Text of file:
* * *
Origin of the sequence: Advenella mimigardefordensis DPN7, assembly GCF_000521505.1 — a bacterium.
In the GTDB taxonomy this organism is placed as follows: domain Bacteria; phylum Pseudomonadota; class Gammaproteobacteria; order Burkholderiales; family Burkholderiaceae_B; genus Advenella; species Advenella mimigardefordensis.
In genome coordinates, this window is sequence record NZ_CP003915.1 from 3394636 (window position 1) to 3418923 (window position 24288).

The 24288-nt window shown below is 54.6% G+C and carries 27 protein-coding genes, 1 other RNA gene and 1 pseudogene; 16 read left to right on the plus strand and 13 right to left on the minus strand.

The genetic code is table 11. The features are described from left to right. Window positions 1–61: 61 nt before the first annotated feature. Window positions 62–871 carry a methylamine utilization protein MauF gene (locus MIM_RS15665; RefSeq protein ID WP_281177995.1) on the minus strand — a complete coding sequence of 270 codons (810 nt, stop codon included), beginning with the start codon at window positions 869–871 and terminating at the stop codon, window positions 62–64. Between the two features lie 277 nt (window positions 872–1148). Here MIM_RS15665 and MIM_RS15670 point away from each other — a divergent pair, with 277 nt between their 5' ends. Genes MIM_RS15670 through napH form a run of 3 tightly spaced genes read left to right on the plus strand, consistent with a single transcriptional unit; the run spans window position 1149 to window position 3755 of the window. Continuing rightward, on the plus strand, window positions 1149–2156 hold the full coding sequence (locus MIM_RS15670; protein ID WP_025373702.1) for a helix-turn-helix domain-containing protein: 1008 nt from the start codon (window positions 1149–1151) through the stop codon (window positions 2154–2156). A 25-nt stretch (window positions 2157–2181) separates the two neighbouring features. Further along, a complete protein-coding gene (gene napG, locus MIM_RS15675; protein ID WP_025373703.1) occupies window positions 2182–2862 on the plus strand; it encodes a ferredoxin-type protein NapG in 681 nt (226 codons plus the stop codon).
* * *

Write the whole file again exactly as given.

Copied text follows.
Origin of the sequence: Advenella mimigardefordensis DPN7, assembly GCF_000521505.1 — a bacterium.
In the GTDB taxonomy this organism is placed as follows: domain Bacteria; phylum Pseudomonadota; class Gammaproteobacteria; order Burkholderiales; family Burkholderiaceae_B; genus Advenella; species Advenella mimigardefordensis.
In genome coordinates, this window is sequence record NZ_CP003915.1 from 3394636 (window position 1) to 3418923 (window position 24288).

The 24288-nt window shown below is 54.6% G+C and carries 27 protein-coding genes, 1 other RNA gene and 1 pseudogene; 16 read left to right on the plus strand and 13 right to left on the minus strand.

The genetic code is table 11. The features are described from left to right. Window positions 1–61: 61 nt before the first annotated feature. Window positions 62–871 carry a methylamine utilization protein MauF gene (locus MIM_RS15665; RefSeq protein ID WP_281177995.1) on the minus strand — a complete coding sequence of 270 codons (810 nt, stop codon included), beginning with the start codon at window positions 869–871 and terminating at the stop codon, window positions 62–64. Between the two features lie 277 nt (window positions 872–1148). Here MIM_RS15665 and MIM_RS15670 point away from each other — a divergent pair, with 277 nt between their 5' ends. Genes MIM_RS15670 through napH form a run of 3 tightly spaced genes read left to right on the plus strand, consistent with a single transcriptional unit; the run spans window position 1149 to window position 3755 of the window. Continuing rightward, on the plus strand, window positions 1149–2156 hold the full coding sequence (locus MIM_RS15670; protein ID WP_025373702.1) for a helix-turn-helix domain-containing protein: 1008 nt from the start codon (window positions 1149–1151) through the stop codon (window positions 2154–2156). A 25-nt stretch (window positions 2157–2181) separates the two neighbouring features. Further along, a complete protein-coding gene (gene napG, locus MIM_RS15675; protein ID WP_025373703.1) occupies window positions 2182–2862 on the plus strand; it encodes a ferredoxin-type protein NapG in 681 nt (226 codons plus the stop codon).